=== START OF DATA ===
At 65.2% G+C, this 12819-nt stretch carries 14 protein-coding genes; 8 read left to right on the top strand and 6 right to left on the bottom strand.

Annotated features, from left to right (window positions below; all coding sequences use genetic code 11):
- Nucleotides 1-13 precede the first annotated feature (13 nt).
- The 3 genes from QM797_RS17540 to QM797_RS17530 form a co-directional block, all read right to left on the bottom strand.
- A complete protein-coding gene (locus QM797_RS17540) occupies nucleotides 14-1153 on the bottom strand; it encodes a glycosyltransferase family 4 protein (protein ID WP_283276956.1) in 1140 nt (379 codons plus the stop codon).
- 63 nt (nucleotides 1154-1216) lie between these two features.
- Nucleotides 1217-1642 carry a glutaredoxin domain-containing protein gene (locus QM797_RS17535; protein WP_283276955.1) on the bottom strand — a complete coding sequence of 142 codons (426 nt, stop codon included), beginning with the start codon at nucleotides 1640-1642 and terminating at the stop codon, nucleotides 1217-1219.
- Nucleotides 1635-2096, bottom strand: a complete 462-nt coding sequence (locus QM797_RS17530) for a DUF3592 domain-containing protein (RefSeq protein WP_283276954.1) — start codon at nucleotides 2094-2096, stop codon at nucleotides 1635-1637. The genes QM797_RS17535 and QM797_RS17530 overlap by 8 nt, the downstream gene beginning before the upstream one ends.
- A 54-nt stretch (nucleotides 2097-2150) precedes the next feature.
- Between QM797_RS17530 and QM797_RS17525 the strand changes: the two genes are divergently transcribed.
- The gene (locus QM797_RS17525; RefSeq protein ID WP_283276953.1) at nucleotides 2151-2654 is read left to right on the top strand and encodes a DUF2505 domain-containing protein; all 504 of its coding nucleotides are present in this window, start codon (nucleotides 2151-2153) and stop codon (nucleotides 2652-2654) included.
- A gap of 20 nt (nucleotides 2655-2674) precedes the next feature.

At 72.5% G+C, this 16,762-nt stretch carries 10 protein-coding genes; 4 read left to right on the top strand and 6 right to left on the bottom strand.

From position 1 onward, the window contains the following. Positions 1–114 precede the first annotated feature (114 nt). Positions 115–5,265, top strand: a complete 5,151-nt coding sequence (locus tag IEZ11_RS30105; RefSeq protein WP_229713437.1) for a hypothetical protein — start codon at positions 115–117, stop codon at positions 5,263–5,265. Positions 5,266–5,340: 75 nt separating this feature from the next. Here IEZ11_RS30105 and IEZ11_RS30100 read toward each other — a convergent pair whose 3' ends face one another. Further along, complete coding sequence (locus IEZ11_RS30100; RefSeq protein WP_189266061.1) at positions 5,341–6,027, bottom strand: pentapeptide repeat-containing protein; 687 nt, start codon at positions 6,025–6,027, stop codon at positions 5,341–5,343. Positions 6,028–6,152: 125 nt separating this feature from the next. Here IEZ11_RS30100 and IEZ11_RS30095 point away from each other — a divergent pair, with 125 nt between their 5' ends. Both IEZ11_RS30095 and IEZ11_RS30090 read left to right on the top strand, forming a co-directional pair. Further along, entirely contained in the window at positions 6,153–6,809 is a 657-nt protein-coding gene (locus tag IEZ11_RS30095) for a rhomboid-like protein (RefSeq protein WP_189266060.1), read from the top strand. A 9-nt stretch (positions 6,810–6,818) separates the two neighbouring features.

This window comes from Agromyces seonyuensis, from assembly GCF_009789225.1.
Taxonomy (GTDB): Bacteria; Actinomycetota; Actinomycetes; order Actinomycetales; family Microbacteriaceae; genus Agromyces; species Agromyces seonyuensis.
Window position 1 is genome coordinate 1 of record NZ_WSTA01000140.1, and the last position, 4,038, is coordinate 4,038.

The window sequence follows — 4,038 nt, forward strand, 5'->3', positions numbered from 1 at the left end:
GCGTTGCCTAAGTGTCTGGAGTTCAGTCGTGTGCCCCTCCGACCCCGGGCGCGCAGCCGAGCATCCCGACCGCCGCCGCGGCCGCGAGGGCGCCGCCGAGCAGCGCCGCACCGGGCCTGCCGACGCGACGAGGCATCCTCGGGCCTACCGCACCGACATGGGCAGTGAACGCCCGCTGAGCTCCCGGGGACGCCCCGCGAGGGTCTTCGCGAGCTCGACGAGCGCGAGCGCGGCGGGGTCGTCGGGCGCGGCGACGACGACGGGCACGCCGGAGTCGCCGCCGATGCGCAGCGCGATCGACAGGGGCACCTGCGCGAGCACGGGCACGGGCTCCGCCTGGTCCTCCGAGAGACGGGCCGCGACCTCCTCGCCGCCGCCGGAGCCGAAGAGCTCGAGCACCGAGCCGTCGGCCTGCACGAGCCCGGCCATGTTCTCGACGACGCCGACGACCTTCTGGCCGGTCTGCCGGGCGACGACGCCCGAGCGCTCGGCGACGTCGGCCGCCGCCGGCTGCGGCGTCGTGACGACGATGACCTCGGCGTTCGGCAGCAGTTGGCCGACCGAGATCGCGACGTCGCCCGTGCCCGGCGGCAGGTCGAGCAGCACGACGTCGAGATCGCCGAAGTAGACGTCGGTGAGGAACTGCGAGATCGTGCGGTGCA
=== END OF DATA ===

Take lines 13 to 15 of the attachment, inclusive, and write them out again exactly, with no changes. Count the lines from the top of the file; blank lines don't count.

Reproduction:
At 72.5% G+C, this 16,762-nt stretch carries 10 protein-coding genes; 4 read left to right on the top strand and 6 right to left on the bottom strand.

From position 1 onward, the window contains the following. Positions 1–114 precede the first annotated feature (114 nt). Positions 115–5,265, top strand: a complete 5,151-nt coding sequence (locus tag IEZ11_RS30105; RefSeq protein WP_229713437.1) for a hypothetical protein — start codon at positions 115–117, stop codon at positions 5,263–5,265. Positions 5,266–5,340: 75 nt separating this feature from the next. Here IEZ11_RS30105 and IEZ11_RS30100 read toward each other — a convergent pair whose 3' ends face one another. Further along, complete coding sequence (locus IEZ11_RS30100; RefSeq protein WP_189266061.1) at positions 5,341–6,027, bottom strand: pentapeptide repeat-containing protein; 687 nt, start codon at positions 6,025–6,027, stop codon at positions 5,341–5,343. Positions 6,028–6,152: 125 nt separating this feature from the next. Here IEZ11_RS30100 and IEZ11_RS30095 point away from each other — a divergent pair, with 125 nt between their 5' ends. Both IEZ11_RS30095 and IEZ11_RS30090 read left to right on the top strand, forming a co-directional pair. Further along, entirely contained in the window at positions 6,153–6,809 is a 657-nt protein-coding gene (locus tag IEZ11_RS30095) for a rhomboid-like protein (RefSeq protein WP_189266060.1), read from the top strand. A 9-nt stretch (positions 6,810–6,818) separates the two neighbouring features.

This window comes from Agromyces seonyuensis, from assembly GCF_009789225.1.